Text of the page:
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How Are Anxiety and Fibromyalgia Connected?

Micah Abraham, BSc

Written by

Micah Abraham, BSc

Last updated October 10, 2020

How Are Anxiety and Fibromyalgia Connected?

Health anxiety is a common problem when living with anxiety, and unfortunately the fear of developing some type of physical condition and the associated symptoms can lead to more anxiety. It becomes even more of a problem when anxiety actually does create some type of physical issue.

Fibromyalgia is a condition characterized by chronic, widespread pain that tends to cause people to become over sensitive to physical stimuli - even when touched in various parts of their body. There are several connections between anxiety and fibromyalgia, and in some cases it may be classified as its own anxiety symptom.

Connections Between Anxiety and Fibromyalgia

One of the thoughts you need to try to fight when you have anxiety is the belief that your physical symptoms are based on a dangerous underlying health condition, rather than just anxiety. This way of thinking can create more anxiety, which makes it much harder to treat and may cause more physical symptoms.

Fibromyalgia is one of many conditions that may be linked to this type of thinking. People feel pain, and they convince themselves that they don't have anxiety, and instead may be suffering from multiple sclerosis or some other condition that is causing their physical symptoms. The reality is that some of the symptoms that people with fibromyalgia experience may be triggered or worsened by anxiety.

How Anxiety May Contribute to, Cause, or Be Caused By Fibromyalgia

Fibromyalgia is such a controversial condition that has stimulated a huge amount of debate within the medical community. The following points attempt to explain some of the many possible ways in which Fibromyalgia and anxiety may affect one another:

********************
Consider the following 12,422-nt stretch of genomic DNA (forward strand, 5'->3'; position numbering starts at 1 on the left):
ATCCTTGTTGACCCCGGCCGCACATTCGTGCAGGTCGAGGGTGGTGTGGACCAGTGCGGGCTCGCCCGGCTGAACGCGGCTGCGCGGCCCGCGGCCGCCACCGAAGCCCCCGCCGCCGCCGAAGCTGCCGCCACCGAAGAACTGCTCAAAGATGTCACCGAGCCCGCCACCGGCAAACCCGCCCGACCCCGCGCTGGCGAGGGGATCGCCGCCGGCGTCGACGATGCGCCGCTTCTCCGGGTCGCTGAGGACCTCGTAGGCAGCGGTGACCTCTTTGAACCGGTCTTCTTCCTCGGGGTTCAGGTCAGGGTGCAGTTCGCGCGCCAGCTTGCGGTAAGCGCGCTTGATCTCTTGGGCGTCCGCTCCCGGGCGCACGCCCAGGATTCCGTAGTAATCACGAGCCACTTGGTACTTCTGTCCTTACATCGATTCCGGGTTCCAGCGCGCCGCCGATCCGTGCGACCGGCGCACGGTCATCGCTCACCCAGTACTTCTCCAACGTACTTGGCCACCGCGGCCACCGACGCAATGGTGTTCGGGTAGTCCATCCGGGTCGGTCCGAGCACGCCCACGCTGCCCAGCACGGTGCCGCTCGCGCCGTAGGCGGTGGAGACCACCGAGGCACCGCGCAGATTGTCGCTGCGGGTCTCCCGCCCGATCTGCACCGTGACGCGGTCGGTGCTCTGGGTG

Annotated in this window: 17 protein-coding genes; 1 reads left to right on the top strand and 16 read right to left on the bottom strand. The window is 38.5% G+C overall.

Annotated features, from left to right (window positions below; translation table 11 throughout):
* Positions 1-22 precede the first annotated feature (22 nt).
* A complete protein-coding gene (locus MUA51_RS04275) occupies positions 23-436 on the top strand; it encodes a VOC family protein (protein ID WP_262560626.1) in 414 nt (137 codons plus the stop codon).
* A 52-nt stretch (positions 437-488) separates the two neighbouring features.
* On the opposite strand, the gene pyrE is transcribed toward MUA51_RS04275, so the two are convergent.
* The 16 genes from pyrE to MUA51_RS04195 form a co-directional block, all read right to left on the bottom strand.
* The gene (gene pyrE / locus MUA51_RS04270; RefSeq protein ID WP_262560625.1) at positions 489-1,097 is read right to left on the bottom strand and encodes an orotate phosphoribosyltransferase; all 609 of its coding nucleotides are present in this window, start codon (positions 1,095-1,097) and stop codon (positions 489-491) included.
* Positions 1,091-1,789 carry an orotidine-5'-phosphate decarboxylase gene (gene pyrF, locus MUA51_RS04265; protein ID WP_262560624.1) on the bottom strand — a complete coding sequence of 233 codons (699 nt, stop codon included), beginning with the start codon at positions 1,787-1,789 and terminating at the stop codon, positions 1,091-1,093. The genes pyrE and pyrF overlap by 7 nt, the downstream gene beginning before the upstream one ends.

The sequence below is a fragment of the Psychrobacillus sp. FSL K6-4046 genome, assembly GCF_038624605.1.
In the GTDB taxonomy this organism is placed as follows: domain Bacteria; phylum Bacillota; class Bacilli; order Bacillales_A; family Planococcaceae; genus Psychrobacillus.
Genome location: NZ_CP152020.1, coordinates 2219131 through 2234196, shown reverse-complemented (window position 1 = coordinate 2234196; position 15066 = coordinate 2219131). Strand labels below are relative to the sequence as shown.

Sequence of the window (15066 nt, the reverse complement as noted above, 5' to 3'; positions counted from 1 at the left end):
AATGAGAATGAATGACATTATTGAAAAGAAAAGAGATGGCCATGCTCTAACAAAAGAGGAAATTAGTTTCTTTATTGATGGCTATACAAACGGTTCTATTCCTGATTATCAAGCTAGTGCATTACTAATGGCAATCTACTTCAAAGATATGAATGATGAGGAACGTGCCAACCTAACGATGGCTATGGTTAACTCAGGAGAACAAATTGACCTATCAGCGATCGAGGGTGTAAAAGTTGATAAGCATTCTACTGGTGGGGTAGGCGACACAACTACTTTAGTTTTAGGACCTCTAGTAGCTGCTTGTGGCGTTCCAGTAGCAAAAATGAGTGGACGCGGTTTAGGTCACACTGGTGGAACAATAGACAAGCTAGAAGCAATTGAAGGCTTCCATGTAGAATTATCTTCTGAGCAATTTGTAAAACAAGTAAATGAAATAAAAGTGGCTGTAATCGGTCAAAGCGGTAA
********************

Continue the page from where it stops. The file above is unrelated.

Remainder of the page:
• Anxiety Causing Fibromyalgia It's not clear how or why anxiety would cause these symptoms, but a link does exist. It's possible that anxiety triggers a neurotransmitter response that increases nerve firing or inflammation within certain parts of your body. It's also possible that the stress from anxiety damages something in your body that makes fibromyalgia occur. It's not how exactly anxiety might cause or exacerbate fibromyalgia, but a link does appear to exist and anxiety may play a causal role. More research is required at this point.
  • Anxiety Contributing to Fibromyalgia More likely, however, is that you may be prone to some mild form of fibromyalgia and anxiety simply makes it more pronounced. Anxiety can cause what's known as "hypersensitivity," which is when your mind and body are more attuned to physical sensations, thus amplifying the symptoms. This would create not only more pain, but more noticeable pain.
  • Fibromyalgia Causing or Contributing to Anxiety Pain and fear over the cause of that pain is also something that can lead to severe anxiety, and indeed many people with fibromyalgia appear to develop anxiety as a result. Pain, fatigue, tingling, and other fibromyalgia symptoms are also often triggers of panic attacks. It should be noted that the result of this anxiety may be cyclical, where each symptom causes the other to worsen.